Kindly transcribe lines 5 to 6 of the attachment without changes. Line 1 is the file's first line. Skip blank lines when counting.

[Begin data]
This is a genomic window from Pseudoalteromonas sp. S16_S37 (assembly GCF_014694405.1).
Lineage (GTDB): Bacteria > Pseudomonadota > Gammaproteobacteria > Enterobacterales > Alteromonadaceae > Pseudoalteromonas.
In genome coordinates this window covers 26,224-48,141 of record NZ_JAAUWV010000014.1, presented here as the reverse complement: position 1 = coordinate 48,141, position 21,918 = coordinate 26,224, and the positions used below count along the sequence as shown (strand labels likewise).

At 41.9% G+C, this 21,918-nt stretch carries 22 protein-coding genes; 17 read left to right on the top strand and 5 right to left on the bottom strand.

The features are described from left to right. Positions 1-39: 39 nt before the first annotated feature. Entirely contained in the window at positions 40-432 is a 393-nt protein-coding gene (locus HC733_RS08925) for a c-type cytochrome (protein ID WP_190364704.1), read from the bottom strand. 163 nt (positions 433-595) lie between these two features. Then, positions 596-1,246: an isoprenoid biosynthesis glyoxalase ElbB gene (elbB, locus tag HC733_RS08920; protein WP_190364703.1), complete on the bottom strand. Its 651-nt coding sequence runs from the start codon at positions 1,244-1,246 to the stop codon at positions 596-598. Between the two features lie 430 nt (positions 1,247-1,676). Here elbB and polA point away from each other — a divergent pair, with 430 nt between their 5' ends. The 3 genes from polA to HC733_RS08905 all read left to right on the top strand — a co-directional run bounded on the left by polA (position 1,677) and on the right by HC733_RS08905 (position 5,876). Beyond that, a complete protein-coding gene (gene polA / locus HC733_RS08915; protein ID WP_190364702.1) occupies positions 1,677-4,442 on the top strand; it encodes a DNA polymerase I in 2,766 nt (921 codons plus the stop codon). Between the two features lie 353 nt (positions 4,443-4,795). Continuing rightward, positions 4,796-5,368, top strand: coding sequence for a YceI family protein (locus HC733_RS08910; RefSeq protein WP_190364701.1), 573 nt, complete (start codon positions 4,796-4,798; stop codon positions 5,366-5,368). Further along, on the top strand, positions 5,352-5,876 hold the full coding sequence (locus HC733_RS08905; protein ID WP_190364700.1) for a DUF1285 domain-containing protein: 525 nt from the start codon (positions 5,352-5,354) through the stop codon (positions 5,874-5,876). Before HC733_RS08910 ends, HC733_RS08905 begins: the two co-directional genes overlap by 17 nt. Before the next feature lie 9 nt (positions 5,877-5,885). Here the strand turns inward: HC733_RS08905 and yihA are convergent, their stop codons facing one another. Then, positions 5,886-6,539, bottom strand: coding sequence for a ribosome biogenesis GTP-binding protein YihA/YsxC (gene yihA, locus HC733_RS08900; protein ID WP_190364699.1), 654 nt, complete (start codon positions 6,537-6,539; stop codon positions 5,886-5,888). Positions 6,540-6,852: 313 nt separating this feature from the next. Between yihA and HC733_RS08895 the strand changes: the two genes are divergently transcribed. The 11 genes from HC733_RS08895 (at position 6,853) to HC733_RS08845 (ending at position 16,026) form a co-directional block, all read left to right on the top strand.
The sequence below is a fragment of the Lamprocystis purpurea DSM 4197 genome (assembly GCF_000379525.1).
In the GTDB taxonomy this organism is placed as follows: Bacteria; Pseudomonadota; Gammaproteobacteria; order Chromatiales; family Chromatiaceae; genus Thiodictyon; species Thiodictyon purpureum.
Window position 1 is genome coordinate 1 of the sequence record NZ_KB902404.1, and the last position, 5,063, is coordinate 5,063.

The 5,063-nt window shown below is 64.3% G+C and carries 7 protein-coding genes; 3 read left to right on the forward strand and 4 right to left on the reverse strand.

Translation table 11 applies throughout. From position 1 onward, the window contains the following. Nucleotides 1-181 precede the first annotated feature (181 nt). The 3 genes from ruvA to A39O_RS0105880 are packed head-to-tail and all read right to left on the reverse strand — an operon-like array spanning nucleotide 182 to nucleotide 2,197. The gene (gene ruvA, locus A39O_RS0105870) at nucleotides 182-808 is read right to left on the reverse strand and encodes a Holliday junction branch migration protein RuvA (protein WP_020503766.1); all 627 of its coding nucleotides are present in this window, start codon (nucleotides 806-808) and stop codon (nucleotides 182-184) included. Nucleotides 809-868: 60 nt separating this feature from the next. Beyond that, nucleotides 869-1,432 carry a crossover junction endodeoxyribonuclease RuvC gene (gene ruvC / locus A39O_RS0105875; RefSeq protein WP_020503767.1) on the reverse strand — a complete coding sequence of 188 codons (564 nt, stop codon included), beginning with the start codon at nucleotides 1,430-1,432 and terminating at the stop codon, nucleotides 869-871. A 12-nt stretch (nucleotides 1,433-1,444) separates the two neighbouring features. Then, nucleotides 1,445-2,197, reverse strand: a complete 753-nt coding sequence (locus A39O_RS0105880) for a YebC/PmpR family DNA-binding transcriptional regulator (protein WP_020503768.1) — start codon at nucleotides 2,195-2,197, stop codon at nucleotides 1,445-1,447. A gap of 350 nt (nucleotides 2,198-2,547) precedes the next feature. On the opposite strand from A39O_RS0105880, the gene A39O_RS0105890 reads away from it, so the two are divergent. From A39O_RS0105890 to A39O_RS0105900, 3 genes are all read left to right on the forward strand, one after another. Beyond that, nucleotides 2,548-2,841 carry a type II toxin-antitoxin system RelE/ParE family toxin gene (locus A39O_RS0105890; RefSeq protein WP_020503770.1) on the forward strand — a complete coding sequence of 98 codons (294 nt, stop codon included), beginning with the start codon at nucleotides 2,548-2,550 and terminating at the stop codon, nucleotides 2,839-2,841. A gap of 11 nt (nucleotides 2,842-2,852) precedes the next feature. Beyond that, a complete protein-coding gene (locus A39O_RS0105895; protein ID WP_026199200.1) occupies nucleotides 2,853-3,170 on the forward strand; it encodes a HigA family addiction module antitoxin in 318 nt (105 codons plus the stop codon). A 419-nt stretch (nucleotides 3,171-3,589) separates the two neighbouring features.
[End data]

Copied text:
The features are described from left to right. Positions 1-39: 39 nt before the first annotated feature. Entirely contained in the window at positions 40-432 is a 393-nt protein-coding gene (locus HC733_RS08925) for a c-type cytochrome (protein ID WP_190364704.1), read from the bottom strand. 163 nt (positions 433-595) lie between these two features. Then, positions 596-1,246: an isoprenoid biosynthesis glyoxalase ElbB gene (elbB, locus tag HC733_RS08920; protein WP_190364703.1), complete on the bottom strand. Its 651-nt coding sequence runs from the start codon at positions 1,244-1,246 to the stop codon at positions 596-598. Between the two features lie 430 nt (positions 1,247-1,676). Here elbB and polA point away from each other — a divergent pair, with 430 nt between their 5' ends. The 3 genes from polA to HC733_RS08905 all read left to right on the top strand — a co-directional run bounded on the left by polA (position 1,677) and on the right by HC733_RS08905 (position 5,876). Beyond that, a complete protein-coding gene (gene polA / locus HC733_RS08915; protein ID WP_190364702.1) occupies positions 1,677-4,442 on the top strand; it encodes a DNA polymerase I in 2,766 nt (921 codons plus the stop codon). Between the two features lie 353 nt (positions 4,443-4,795). Continuing rightward, positions 4,796-5,368, top strand: coding sequence for a YceI family protein (locus HC733_RS08910; RefSeq protein WP_190364701.1), 573 nt, complete (start codon positions 4,796-4,798; stop codon positions 5,366-5,368). Further along, on the top strand, positions 5,352-5,876 hold the full coding sequence (locus HC733_RS08905; protein ID WP_190364700.1) for a DUF1285 domain-containing protein: 525 nt from the start codon (positions 5,352-5,354) through the stop codon (positions 5,874-5,876). Before HC733_RS08910 ends, HC733_RS08905 begins: the two co-directional genes overlap by 17 nt. Before the next feature lie 9 nt (positions 5,877-5,885). Here the strand turns inward: HC733_RS08905 and yihA are convergent, their stop codons facing one another. Then, positions 5,886-6,539, bottom strand: coding sequence for a ribosome biogenesis GTP-binding protein YihA/YsxC (gene yihA, locus HC733_RS08900; protein ID WP_190364699.1), 654 nt, complete (start codon positions 6,537-6,539; stop codon positions 5,886-5,888). Positions 6,540-6,852: 313 nt separating this feature from the next. Between yihA and HC733_RS08895 the strand changes: the two genes are divergently transcribed. The 11 genes from HC733_RS08895 (at position 6,853) to HC733_RS08845 (ending at position 16,026) form a co-directional block, all read left to right on the top strand.
The sequence below is a fragment of the Lamprocystis purpurea DSM 4197 genome (assembly GCF_000379525.1).